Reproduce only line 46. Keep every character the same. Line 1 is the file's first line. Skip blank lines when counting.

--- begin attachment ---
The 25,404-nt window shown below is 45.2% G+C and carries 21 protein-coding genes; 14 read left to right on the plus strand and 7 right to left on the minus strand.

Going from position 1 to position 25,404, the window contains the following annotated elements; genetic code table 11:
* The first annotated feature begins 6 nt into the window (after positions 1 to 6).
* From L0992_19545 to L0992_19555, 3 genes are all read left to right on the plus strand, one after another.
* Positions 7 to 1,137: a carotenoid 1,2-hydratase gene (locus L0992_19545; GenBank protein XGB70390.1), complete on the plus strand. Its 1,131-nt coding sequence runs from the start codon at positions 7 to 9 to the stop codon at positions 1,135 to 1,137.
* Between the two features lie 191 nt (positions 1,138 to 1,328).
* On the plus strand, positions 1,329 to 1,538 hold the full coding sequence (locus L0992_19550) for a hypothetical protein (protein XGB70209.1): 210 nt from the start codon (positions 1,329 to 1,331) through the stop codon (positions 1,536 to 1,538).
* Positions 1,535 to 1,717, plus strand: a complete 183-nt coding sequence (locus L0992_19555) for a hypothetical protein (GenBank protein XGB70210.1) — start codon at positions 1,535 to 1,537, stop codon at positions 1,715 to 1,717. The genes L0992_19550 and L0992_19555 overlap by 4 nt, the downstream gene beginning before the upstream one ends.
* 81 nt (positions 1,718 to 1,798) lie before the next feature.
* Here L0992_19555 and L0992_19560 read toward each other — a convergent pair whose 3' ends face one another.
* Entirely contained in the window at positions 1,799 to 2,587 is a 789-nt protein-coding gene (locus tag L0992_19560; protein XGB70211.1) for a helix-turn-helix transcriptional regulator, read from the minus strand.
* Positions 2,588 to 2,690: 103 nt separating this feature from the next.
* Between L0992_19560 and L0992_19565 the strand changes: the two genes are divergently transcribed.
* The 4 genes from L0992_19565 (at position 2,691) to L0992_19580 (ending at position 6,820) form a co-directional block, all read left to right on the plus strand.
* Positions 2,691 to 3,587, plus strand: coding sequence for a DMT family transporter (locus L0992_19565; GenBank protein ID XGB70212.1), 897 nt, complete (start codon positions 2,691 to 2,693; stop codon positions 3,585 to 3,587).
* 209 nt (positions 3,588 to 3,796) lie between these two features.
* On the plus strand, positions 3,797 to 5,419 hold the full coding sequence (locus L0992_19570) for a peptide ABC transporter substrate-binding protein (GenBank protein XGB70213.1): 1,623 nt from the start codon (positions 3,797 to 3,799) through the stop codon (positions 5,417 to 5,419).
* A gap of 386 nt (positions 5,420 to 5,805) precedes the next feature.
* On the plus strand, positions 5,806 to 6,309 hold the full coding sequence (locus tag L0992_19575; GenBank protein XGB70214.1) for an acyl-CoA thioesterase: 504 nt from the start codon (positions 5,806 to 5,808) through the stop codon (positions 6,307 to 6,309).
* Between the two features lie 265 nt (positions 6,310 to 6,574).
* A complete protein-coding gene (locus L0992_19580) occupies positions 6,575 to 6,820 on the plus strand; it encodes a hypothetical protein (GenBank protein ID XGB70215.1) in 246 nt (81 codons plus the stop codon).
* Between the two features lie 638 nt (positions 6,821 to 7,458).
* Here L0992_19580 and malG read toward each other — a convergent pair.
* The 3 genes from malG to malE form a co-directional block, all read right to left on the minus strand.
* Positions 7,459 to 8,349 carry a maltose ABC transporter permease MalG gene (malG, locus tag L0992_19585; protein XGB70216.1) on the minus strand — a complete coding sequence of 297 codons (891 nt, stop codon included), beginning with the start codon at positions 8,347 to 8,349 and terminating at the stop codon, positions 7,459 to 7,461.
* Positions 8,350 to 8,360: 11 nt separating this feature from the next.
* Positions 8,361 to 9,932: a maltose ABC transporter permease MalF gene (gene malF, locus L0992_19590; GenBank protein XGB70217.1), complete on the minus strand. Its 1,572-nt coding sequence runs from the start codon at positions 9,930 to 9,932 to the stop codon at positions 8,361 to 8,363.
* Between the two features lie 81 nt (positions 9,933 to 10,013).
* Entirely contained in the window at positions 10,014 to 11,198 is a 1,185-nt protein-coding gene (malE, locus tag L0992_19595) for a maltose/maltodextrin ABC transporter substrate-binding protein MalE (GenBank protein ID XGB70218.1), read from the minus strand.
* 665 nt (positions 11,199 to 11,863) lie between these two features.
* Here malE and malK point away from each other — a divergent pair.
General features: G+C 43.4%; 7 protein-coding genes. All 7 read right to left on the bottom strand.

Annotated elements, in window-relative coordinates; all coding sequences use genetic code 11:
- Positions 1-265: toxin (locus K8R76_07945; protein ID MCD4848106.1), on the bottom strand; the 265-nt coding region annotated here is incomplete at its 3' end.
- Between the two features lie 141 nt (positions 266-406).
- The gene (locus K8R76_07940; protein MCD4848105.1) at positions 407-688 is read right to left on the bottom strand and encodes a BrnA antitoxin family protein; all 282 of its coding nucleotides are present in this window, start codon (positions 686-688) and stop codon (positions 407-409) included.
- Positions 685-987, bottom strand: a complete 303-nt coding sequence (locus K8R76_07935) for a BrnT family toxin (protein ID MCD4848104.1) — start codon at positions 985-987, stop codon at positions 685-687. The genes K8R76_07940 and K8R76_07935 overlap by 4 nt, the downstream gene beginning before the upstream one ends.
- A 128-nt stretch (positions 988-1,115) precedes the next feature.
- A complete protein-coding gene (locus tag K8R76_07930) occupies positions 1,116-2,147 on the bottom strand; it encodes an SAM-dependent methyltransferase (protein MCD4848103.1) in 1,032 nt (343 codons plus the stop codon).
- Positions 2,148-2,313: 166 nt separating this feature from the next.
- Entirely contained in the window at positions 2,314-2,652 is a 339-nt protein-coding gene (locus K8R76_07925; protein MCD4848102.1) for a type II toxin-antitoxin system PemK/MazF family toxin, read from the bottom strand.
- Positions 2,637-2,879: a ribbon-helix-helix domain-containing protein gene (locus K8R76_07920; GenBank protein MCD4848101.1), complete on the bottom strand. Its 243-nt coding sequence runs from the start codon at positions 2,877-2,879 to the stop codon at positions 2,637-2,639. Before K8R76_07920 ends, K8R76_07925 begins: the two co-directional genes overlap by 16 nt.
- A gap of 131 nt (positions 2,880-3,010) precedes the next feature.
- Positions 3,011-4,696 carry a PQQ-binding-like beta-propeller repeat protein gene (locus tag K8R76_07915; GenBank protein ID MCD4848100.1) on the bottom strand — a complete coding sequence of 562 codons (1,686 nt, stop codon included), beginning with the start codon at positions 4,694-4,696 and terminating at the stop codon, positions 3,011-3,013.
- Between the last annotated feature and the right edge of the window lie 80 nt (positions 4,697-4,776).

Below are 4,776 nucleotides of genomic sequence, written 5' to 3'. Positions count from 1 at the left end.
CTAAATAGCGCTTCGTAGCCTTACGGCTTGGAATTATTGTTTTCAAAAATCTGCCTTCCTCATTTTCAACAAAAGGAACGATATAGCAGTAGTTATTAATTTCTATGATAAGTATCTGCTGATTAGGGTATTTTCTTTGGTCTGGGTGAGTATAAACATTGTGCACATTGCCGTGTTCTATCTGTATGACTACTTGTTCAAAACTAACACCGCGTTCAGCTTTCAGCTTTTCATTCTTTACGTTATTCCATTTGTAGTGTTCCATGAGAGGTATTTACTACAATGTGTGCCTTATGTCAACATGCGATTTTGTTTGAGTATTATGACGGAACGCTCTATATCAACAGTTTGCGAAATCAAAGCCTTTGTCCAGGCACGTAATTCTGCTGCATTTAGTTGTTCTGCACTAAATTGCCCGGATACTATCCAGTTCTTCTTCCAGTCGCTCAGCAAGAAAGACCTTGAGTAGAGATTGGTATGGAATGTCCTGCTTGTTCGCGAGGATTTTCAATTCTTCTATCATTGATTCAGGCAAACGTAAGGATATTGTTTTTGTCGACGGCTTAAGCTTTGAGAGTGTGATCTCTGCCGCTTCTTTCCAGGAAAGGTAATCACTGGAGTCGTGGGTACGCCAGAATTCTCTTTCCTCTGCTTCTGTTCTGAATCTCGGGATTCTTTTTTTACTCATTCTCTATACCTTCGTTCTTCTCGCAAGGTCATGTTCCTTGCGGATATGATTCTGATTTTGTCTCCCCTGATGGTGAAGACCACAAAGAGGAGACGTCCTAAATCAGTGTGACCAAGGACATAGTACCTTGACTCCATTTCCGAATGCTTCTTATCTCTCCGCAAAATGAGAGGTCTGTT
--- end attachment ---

Below are 4,776 nucleotides of genomic sequence, written 5' to 3'. Positions count from 1 at the left end.